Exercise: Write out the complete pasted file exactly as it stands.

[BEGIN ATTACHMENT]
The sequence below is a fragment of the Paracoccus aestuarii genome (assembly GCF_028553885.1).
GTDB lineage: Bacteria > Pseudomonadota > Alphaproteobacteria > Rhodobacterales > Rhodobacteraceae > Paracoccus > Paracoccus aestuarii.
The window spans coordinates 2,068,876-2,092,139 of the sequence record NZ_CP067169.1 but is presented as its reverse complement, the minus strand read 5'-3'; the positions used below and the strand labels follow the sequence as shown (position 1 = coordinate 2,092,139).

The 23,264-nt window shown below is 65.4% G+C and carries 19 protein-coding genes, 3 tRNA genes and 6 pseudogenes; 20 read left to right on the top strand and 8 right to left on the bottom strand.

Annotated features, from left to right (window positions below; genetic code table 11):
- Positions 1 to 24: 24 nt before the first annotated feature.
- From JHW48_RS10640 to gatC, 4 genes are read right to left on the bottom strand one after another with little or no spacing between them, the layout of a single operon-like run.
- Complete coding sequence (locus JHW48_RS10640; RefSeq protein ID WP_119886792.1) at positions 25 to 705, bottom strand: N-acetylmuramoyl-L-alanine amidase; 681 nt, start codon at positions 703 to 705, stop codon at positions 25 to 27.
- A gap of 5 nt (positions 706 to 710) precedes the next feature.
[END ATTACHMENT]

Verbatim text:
The sequence below is a fragment of the Paracoccus aestuarii genome (assembly GCF_028553885.1).
GTDB lineage: Bacteria > Pseudomonadota > Alphaproteobacteria > Rhodobacterales > Rhodobacteraceae > Paracoccus > Paracoccus aestuarii.
The window spans coordinates 2,068,876-2,092,139 of the sequence record NZ_CP067169.1 but is presented as its reverse complement, the minus strand read 5'-3'; the positions used below and the strand labels follow the sequence as shown (position 1 = coordinate 2,092,139).

The 23,264-nt window shown below is 65.4% G+C and carries 19 protein-coding genes, 3 tRNA genes and 6 pseudogenes; 20 read left to right on the top strand and 8 right to left on the bottom strand.

Annotated features, from left to right (window positions below; genetic code table 11):
- Positions 1 to 24: 24 nt before the first annotated feature.
- From JHW48_RS10640 to gatC, 4 genes are read right to left on the bottom strand one after another with little or no spacing between them, the layout of a single operon-like run.
- Complete coding sequence (locus JHW48_RS10640; RefSeq protein ID WP_119886792.1) at positions 25 to 705, bottom strand: N-acetylmuramoyl-L-alanine amidase; 681 nt, start codon at positions 703 to 705, stop codon at positions 25 to 27.
- A gap of 5 nt (positions 706 to 710) precedes the next feature.